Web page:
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New Carnegie classifications announced

The Carnegie Foundation for the Advancement of Teaching, an independent policy and research center focused on teaching and higher education, has revised the classification system it uses for colleges and universities. First published in 1973 and updated four times since then, the classification system has been used in the study of higher education and as a means to define institutional differences across the spectrum.

The 2005 classifications reflect a thorough reassessment by the Carnegie Foundation, which replaced its single classfication with five: Instructional Program undergraduate; Instructional Program graduate; Enrollment Profile; Undergraduate Profile; and Size and Setting.

Binghamton University, formerly classified as a Doctoral/Research University Extensive based on the number of doctoral degrees awarded annually and the number of disciplines offered, is now classified as an arts and sciences plus professions, high graduate coexistence, comprehensive doctoral institution with no medical or veterinary school. Its enrollment profile is high undergraduate; its undergraduate profile is full time, four-year, more selective, higher transfer-in; and its size and setting is large four-year, highly residential.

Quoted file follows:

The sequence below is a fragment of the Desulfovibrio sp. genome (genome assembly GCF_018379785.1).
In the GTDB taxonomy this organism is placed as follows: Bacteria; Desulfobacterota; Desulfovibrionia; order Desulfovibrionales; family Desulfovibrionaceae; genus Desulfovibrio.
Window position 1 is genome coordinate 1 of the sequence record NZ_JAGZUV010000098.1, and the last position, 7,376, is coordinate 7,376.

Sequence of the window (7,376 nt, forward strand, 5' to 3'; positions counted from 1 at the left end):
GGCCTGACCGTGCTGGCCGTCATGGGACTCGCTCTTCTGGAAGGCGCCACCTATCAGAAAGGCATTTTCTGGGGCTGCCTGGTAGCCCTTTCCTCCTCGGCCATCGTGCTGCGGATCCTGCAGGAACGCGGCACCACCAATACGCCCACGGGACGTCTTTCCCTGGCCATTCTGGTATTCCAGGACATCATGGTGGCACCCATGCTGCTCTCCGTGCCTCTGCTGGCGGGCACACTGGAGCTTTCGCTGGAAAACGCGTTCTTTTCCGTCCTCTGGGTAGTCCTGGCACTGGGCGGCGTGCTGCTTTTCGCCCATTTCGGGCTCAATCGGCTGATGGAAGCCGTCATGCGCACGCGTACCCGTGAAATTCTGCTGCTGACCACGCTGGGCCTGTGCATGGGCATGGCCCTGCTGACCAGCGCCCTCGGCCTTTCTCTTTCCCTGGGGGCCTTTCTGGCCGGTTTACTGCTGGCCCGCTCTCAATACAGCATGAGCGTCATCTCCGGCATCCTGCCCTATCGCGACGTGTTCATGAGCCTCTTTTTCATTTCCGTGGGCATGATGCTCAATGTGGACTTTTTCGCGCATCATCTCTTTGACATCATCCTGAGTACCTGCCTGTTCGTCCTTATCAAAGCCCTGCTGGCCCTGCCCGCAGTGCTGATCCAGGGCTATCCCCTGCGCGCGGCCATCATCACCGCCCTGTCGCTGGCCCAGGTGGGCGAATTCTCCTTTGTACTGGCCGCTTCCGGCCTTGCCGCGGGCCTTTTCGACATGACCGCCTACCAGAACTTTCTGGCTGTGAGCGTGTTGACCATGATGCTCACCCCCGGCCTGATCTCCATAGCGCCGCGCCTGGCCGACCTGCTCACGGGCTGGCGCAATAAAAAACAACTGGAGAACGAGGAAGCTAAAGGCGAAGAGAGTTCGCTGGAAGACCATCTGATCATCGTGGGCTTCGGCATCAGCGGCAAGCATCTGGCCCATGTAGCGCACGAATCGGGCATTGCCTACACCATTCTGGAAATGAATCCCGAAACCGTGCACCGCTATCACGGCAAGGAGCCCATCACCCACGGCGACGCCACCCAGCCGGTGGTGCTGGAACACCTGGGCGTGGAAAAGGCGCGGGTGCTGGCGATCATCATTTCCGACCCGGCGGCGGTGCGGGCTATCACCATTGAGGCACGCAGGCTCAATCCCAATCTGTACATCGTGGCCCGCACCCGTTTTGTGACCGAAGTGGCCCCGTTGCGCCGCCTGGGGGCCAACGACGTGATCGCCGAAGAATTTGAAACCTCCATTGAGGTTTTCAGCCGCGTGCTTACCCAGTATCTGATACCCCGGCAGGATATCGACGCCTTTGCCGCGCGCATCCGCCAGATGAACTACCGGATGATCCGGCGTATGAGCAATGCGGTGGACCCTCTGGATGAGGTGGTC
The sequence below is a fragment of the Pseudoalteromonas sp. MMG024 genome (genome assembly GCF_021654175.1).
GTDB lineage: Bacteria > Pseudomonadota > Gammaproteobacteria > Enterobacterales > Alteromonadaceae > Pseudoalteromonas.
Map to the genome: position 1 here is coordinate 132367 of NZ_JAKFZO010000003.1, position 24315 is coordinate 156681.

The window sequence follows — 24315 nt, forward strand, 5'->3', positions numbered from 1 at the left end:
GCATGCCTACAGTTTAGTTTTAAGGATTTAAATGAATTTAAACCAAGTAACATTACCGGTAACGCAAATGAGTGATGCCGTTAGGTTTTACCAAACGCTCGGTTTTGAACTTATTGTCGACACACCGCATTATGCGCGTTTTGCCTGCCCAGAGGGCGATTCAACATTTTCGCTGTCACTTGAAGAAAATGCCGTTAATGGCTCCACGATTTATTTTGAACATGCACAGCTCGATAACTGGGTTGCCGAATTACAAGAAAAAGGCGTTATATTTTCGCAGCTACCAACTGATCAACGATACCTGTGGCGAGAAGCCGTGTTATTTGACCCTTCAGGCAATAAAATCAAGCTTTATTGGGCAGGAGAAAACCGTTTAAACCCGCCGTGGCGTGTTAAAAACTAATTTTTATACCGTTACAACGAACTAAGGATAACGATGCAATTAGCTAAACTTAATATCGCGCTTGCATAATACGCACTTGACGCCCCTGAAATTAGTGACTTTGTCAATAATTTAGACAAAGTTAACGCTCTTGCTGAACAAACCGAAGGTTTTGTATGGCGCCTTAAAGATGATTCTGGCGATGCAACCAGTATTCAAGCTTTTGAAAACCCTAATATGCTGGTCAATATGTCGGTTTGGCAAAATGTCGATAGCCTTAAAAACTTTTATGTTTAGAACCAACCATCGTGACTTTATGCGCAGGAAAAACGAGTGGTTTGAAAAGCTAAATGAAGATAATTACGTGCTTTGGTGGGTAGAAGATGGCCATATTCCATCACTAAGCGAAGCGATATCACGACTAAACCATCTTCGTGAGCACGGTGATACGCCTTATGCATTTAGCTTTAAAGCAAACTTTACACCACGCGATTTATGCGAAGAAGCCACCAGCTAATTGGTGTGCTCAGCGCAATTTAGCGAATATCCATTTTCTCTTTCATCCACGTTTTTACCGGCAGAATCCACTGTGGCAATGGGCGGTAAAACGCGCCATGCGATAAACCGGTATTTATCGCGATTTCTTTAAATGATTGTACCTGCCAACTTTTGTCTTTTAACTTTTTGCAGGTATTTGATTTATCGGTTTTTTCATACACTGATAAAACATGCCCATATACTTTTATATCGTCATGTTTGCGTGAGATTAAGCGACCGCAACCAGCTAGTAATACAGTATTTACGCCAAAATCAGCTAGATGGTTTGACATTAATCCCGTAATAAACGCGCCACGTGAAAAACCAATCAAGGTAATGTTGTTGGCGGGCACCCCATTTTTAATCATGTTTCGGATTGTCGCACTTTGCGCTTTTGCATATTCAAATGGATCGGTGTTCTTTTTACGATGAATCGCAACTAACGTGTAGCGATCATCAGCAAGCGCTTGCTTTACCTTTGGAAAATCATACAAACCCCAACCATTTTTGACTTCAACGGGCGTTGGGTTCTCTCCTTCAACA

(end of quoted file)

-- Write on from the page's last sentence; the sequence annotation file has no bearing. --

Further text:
According to the Carnegie Foundation, “The new classifications offer a set of diferent lenses through which to view U.S. colleges and universities, offering researchers greater flexibility in meeting their analytic needs.”

Mary Ann Swain, provost and vice president for academic affairs, said the new system shakes up the conversations that we have, but will not adversely affect Binghamton. “It will drop out all of the people with medical schools, but its not going to change our peer list,” she said.

“The issue from the Carnegie Founda-tions point was they wanted to honor more of the breadth of higher education,” she said. “When it was a one-dimensional classification it was like a ranking system, and now that its a multidimensional classification system, it doesnt have a ranking flavor to it. Its trying to enable institutions to ask questions about themselves in relation to others very similar to them.”

Swain said the new system is a positive one because it will enable conversations and comparisons that are more apples to apples. “Its something to be able to cluster institutions that are similar in some dimensions,” she said. “Now we simply have more clusters than before.

“Were very appropriately categorized and we will stay in very good company,” she added. “It verifies what we say about ourselves.”
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Last Updated: 10/14/08